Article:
Zero Hours and Black Workers

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2018 Local Government Service Group Conference
23 February 2018

In recent news it has reported that unemployment has hit a record low. What these statistics do not report is that a large proportion of this is because of the increase in zero hours contracts.

Employers have increasingly been turning to zero hours contracts as part of the general attack on staff terms and conditions that has accompanied the privatisation and cuts to funding across the public services.

This has particularly affected workers in the homecare sector with most privatised companies employing workers on zero hour contracts often without travel time, sick pay, training or the living wage.

We are aware that some individuals choose these contracts in order to meet with family commitments as flexible contracts around their personal lives be it taking care of children or elderly relatives are not available.

However for many other vulnerable workers, many of them Black workers, it is not a choice. A large number of zero hours contracts affect the low paid and the main features of these are Black workers (often not members so without the protection of UNISON) are disproportionately being affected.

For these workers zero hours contracts have a negative impact in a number of ways:

1)There is no guaranteed level of regular earnings;

2) The need to be available for work when required by the employer hinders the ability of staff to take up other employment;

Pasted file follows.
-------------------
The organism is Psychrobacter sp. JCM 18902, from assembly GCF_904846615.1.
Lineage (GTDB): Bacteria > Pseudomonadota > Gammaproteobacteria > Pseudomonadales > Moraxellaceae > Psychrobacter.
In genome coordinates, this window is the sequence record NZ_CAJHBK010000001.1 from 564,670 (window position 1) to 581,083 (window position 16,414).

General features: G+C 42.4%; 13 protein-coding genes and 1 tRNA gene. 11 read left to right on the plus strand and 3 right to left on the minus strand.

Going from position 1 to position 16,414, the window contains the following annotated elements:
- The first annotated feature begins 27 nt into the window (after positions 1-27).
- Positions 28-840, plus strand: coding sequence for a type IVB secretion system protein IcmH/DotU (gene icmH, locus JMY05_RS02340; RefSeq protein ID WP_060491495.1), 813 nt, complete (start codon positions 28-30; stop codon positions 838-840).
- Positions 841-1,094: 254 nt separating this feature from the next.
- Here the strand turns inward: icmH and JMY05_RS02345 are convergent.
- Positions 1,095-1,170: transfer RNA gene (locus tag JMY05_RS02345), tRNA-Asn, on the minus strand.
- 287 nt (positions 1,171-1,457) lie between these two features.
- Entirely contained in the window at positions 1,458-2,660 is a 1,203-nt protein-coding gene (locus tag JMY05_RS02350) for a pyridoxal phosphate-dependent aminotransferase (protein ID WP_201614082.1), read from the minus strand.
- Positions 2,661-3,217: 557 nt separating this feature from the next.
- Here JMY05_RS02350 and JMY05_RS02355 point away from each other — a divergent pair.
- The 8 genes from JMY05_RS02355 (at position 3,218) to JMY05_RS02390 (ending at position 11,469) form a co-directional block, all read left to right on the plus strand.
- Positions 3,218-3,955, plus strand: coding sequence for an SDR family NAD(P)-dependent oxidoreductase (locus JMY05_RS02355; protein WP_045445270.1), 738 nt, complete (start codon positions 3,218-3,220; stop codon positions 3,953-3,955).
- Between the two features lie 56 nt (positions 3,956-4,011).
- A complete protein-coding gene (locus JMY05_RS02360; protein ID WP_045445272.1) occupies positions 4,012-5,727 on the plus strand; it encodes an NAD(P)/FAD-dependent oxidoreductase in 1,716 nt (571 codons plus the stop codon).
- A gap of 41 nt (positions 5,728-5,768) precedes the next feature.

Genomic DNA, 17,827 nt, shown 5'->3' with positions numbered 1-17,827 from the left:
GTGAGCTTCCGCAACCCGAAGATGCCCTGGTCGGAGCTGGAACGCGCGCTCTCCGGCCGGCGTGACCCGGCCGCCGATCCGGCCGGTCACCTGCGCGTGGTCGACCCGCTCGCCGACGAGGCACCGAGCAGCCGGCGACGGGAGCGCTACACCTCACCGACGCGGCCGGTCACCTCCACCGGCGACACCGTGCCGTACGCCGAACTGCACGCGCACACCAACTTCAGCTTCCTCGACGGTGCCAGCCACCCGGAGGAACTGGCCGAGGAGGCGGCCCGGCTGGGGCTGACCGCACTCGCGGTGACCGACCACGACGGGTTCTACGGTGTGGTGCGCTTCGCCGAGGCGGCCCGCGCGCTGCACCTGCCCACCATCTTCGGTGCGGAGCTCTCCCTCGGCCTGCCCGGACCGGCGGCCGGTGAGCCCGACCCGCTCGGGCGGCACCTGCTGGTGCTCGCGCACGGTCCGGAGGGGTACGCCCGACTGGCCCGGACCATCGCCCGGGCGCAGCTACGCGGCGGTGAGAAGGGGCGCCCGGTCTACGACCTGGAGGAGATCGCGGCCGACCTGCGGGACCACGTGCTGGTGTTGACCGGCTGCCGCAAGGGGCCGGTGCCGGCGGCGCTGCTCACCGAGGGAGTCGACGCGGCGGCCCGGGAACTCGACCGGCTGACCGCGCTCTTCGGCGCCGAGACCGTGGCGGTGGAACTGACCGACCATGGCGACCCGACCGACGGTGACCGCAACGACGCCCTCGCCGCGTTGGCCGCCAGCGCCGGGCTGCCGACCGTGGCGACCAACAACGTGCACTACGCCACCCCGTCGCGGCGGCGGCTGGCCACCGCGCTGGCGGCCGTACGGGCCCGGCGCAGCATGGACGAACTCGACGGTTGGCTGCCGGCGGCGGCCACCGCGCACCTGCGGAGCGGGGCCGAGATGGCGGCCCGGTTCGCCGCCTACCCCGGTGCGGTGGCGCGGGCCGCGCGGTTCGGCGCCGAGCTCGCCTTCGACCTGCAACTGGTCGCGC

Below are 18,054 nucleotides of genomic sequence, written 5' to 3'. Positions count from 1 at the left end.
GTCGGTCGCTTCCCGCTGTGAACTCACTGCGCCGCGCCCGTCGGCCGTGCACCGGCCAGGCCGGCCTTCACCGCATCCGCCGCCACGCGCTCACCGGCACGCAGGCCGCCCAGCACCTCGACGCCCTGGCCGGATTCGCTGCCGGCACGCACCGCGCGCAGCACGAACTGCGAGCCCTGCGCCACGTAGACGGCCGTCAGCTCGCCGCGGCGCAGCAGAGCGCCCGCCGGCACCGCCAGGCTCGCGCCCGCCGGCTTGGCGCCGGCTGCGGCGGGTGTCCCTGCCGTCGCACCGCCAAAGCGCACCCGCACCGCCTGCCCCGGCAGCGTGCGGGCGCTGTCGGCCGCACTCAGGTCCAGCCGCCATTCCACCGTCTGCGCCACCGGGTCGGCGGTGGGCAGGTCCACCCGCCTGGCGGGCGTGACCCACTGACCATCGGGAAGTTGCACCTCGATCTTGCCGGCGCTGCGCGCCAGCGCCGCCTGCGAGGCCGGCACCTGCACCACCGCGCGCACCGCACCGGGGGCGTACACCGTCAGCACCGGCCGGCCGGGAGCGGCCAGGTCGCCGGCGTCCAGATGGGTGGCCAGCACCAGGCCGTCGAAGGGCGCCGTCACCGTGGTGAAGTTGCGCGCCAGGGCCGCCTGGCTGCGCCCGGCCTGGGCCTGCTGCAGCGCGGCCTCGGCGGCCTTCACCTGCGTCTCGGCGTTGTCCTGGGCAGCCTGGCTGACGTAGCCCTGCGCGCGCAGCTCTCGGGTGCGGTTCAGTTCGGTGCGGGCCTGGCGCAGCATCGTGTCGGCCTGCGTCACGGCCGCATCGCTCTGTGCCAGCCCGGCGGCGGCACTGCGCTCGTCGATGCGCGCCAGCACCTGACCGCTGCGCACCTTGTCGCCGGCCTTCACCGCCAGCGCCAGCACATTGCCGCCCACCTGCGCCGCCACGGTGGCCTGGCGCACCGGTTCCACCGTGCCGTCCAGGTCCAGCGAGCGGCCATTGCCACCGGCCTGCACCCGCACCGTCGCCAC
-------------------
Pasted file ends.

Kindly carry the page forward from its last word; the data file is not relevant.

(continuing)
3) The variability of earnings throws into doubt an individual’s eligibility to claim various state benefits;

4) Zero hours contracts have also shown themselves to be more open to abuse than regular permanent contracts. For example, scheduling of working hours in the homecare sector that allowed no time for travel time between home visits has led to staff working considerably beyond their paid hours in some cases;

5) Uncertainty about hours offered each week can lead to fear among staff about complaining or raising issues concerning any aspect of the job or service.

Conference notes UNISON’s excellent work on the Ethical Care Charter for homecare workers which has urged local councils to guarantee hours instead of zero hour contracts, payment of travel time, and hourly rates of at least the Living Wage.

Conference notes nineteen local authorities have currently adopted UNISON’s Ethical Care Charter.

Conference congratulates Black homecare workers in Haringey taking action against Haringey council and their employer for alleged failure to pay the minimum wage.

We therefore call on the local government service group executive to work with the national Black members committee and the private contractors national forum to:

a)Undertake a survey of members to enquire how many Black workers have taken on a second job who are on zero hours contracts;

b) Consider ways to promote the values of trade union membership and Black members self-organisation and produce a basic guide for workers on know your right;.

c) Ensure Black members are fully aware and are at the forefront of the campaign to demand local councils adopt UNISON’s Ethical Care Charter.